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Displaying 3 of 3 results brain drain clear
This documentation provides an overview and explanation of the NetLogo simulation code for modeling skilled workers’ migration in Iran. The simulation aims to explore the dynamics of skilled workers’ migration and their transition through various states, including training, employment, and immigration.
The flow of elite and talent migration, or “brain drain,” is a complex issue with far-reaching implications for developing countries. The decision to migrate is made due to various factors including economic opportunities, political stability, social factors and personal circumstances.
Measuring individual interests in the field of immigration is a complex task that requires careful consideration of various factors. The agent-based model is a useful tool for understanding the complex factors that are involved in talent migration. By considering the various social, economic, and personal factors that influence migration decisions, policymakers can provide more effective strategies to retain skilled and talented labor and promote sustainable growth in developing countries. One of the main challenges in studying the flow of elite migration is the complexity of the decision-making process and a set of factors that lead to migration decisions. Agent-based modeling is a useful tool for understanding how individual decisions can lead to large-scale migration patterns.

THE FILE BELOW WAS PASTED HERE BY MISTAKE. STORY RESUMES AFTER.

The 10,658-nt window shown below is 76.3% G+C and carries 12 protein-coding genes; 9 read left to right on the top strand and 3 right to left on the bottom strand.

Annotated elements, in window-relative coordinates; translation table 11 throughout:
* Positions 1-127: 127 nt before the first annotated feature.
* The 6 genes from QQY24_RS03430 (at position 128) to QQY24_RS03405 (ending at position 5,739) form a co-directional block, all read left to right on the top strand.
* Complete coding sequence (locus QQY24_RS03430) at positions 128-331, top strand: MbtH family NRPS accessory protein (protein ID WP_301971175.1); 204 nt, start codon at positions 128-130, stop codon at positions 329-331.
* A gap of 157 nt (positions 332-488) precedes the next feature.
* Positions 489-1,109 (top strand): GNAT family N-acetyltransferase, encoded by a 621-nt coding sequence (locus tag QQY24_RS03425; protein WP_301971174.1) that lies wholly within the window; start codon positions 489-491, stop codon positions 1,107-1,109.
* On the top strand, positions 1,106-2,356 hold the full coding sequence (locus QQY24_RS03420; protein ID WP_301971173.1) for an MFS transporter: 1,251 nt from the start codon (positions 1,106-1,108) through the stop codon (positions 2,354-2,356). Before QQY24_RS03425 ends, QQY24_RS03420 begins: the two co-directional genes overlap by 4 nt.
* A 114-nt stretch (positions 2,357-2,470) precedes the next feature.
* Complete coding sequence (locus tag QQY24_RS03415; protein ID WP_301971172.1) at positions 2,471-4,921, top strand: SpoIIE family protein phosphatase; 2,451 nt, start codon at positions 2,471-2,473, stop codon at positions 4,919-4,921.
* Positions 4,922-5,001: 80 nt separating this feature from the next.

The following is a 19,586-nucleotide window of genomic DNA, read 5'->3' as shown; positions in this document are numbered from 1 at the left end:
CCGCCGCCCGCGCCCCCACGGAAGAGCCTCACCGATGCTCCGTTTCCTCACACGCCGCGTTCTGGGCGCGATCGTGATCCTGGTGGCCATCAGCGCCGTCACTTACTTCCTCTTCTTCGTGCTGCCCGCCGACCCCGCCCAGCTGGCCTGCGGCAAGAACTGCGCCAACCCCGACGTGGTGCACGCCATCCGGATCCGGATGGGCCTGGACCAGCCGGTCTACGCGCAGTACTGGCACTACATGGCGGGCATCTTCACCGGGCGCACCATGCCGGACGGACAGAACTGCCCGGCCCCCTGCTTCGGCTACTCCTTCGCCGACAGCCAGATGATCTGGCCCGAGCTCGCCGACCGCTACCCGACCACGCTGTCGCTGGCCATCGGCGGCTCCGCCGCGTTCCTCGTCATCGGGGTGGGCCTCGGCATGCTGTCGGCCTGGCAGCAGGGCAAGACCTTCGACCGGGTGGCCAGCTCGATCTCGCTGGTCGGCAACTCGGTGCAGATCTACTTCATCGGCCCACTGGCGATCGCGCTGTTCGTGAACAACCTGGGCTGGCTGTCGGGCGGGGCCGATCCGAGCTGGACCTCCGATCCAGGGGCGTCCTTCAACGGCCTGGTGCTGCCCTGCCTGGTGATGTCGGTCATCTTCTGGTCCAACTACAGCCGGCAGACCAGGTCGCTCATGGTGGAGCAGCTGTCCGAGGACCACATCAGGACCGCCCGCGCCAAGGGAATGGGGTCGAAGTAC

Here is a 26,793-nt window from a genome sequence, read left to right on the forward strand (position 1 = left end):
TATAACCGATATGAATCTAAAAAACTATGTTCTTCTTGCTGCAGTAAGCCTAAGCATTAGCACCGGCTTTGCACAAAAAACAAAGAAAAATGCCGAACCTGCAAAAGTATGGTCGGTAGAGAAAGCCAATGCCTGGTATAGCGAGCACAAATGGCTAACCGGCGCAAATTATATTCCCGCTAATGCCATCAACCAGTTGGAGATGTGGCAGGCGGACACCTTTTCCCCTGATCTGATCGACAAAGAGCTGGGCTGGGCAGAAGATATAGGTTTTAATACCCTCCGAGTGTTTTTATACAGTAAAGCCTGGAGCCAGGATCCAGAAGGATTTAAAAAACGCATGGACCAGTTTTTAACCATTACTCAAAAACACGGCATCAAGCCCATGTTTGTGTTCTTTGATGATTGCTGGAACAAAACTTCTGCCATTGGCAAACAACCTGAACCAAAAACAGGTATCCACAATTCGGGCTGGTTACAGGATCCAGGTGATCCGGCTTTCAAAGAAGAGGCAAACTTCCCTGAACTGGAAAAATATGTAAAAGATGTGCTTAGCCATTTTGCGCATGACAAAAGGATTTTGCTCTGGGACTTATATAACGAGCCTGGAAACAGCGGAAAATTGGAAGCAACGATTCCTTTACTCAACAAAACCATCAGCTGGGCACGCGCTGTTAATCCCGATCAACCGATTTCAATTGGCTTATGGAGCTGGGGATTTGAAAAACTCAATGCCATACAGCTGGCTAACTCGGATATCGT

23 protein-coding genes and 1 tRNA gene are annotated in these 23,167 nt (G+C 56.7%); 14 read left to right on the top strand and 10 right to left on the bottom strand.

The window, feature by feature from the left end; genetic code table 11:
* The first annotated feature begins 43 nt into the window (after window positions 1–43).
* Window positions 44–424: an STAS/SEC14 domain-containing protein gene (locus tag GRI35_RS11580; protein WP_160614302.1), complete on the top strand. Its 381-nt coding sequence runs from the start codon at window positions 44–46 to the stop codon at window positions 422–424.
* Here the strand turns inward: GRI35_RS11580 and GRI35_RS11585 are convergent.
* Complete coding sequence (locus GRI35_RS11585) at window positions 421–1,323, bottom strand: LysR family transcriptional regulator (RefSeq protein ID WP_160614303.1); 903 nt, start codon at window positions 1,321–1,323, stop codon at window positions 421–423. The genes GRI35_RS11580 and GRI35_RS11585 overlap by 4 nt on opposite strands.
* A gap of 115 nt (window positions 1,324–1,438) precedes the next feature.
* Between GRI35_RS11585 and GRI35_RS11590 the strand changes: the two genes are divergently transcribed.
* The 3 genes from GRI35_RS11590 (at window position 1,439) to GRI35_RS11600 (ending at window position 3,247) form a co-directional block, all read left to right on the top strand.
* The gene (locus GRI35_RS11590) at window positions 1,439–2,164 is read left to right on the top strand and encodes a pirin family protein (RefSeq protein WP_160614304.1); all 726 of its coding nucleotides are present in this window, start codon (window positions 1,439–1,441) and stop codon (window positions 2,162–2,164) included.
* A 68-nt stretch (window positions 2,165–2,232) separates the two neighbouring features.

An agent-based model for the emigration of highly-skilled labour.
We hypothesise that there are two main factors that impact the decision and ability to move abroad: desire to maximise individual utility and network effects. Accordingly, several factors play role in brain drain such as the overall economic and social differences between the home and host countries, people’s ability and capacity to obtain good jobs and start a life abroad, the barriers of moving abroad, and people’s social network who are already working abroad.
This model, realized on the NetLogo platform, compares utility levels at home and abroad to simulate agents’ migration and their eventual return. Our model is based on two fundamental individual features, i.e. risk aversion and initial expectation, which characterize the dynamics of different agents according to the evolution of their social contacts.